IFC: How would you describe Neurotica to a drunk friend of a friend you met in a bar?

Jenny: Neurotica is about a plucky Dominatrix with OCD trying to save her small-town dungeon. You’re great. We should get coffee sometime. I’m not just saying that. I know other people just say that sometimes but I really feel like we’re going to be friends, you know? Here, what’s your number, I’ll call you so you can have my number! 

IFC: What’s your comedy origin story?

Jenny: Since I was a kid I’ve dealt with severe OCD and anxiety. Comedy has always been one of the ways I’ve dealt with that. I honestly just want to help make people feel happy for a few minutes at a time. 

IFC: What was the genesis of Neurotica?

Jenny: I’m pretty sure it was a title-first situation. I was coming up with ideas to pitch to a production company a million years ago (this isn’t hyperbole; I am VERY old) and just wrote down “Neurotica”; then it just sort of appeared fully formed. “Neurotica? Oh it’s an over-the-top romantic comedy about a Dominatrix with OCD, of course.” And that just happened to hit the buttons of everything I’m fascinated by.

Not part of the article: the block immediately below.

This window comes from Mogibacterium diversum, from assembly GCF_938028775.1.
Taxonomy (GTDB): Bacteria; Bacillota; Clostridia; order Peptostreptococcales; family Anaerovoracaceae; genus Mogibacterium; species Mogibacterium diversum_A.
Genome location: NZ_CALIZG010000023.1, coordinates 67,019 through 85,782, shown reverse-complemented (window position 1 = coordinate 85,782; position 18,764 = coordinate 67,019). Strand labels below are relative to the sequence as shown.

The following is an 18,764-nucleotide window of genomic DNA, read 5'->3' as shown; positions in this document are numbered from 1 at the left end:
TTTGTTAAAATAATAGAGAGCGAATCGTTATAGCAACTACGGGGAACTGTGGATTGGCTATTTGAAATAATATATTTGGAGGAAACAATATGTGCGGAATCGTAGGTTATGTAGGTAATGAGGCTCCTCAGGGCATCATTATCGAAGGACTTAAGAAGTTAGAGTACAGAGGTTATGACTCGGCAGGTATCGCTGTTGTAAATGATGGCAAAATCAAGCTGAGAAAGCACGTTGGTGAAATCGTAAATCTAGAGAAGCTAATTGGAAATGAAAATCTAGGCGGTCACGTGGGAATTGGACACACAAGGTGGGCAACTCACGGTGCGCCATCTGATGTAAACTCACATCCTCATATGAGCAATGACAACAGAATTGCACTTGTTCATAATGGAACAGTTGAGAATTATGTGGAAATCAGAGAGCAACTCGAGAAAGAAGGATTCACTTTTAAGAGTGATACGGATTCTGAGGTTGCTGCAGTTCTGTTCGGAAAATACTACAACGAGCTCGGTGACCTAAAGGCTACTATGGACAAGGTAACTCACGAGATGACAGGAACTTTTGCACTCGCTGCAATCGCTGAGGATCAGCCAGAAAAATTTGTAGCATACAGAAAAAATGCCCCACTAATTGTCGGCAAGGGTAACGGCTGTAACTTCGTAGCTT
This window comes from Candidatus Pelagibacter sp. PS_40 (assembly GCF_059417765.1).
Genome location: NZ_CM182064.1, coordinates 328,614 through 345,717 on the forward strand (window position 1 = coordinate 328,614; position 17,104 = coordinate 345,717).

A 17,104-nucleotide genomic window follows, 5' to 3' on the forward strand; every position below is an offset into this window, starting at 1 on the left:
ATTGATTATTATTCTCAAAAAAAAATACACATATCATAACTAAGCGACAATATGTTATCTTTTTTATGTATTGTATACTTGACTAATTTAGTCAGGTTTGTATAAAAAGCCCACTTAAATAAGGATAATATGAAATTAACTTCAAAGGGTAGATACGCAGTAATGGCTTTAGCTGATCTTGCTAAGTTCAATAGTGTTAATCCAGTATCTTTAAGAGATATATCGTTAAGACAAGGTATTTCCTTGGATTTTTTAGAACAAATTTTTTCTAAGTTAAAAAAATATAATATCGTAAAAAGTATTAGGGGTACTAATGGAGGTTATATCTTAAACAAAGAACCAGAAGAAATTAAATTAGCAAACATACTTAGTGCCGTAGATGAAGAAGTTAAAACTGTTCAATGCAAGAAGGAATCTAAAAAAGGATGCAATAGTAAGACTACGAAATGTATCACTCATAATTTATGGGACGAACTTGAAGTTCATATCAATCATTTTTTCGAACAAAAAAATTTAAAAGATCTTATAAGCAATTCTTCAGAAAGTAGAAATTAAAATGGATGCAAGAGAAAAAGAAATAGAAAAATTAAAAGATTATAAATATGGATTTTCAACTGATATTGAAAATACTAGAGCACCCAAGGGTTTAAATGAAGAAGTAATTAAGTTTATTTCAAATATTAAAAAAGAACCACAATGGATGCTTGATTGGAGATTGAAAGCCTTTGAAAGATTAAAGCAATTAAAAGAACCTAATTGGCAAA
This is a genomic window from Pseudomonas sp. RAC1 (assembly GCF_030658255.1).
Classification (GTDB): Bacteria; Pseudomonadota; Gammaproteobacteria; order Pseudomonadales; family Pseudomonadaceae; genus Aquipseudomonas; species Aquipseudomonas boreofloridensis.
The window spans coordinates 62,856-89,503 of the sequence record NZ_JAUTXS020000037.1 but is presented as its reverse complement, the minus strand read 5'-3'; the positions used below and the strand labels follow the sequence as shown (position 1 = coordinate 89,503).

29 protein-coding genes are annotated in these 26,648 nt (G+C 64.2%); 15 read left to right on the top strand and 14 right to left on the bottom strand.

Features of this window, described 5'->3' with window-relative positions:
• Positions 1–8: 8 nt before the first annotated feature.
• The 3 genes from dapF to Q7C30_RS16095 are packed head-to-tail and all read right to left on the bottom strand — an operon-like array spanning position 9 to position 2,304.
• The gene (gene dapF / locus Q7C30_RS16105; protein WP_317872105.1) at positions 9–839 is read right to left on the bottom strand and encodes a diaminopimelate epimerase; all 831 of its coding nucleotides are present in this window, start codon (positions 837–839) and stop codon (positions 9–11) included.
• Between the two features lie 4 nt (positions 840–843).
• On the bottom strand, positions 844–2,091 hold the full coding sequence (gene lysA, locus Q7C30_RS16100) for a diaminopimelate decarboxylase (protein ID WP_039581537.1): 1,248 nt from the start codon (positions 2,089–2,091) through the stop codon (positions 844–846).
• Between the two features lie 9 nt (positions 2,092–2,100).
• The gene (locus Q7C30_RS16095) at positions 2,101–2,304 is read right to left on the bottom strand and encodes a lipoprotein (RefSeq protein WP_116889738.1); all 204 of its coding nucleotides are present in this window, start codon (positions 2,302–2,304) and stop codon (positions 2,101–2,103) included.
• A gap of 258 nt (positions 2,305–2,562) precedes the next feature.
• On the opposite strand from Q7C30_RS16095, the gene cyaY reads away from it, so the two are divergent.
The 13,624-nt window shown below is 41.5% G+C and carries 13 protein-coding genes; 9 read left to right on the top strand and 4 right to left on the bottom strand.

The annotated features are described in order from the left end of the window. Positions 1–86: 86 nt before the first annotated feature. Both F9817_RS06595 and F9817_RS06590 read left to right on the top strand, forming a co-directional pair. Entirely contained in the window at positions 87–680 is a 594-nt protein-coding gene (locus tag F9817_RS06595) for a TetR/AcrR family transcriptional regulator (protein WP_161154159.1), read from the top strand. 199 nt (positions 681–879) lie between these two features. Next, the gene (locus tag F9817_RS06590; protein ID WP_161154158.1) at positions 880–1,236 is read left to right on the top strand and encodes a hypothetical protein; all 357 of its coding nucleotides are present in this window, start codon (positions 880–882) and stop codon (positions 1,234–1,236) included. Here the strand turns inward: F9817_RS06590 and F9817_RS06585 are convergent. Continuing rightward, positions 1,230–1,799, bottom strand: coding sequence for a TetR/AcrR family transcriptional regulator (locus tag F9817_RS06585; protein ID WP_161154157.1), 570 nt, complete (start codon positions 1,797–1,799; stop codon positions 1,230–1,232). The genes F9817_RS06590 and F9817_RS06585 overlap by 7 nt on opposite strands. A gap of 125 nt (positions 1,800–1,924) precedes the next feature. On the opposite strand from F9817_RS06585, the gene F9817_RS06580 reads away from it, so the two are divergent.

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IFC: How would you describe Ivy?

Jenny: Ivy is everything I love in a comedy character – she’s tenacious, she’s confident, she’s sweet, she’s a big wonderful weirdo. 

IFC: How would Ivy’s clientele describe her?

Jenny:  Open-minded, caring, excellent aim. 

IFC: Why don’t more small towns have local dungeons?

Jenny: How do you know they don’t? 

IFC: What are the pros and cons of joining a chain mega dungeon?

Jenny: You can use any of their locations but you’ll always forget you have a membership and in a year you’ll be like “jeez why won’t they let me just cancel?” 

IFC: Mouths are gross! Why is that?

Jenny: If you had never seen a mouth before and I was like “it’s a wet flesh cave with sharp parts that lives in your face”, it would sound like Cronenberg-ian body horror. All body parts are horrifying. I’m kind of rooting for the singularity, I’d feel way better if I was just a consciousness in a cloud.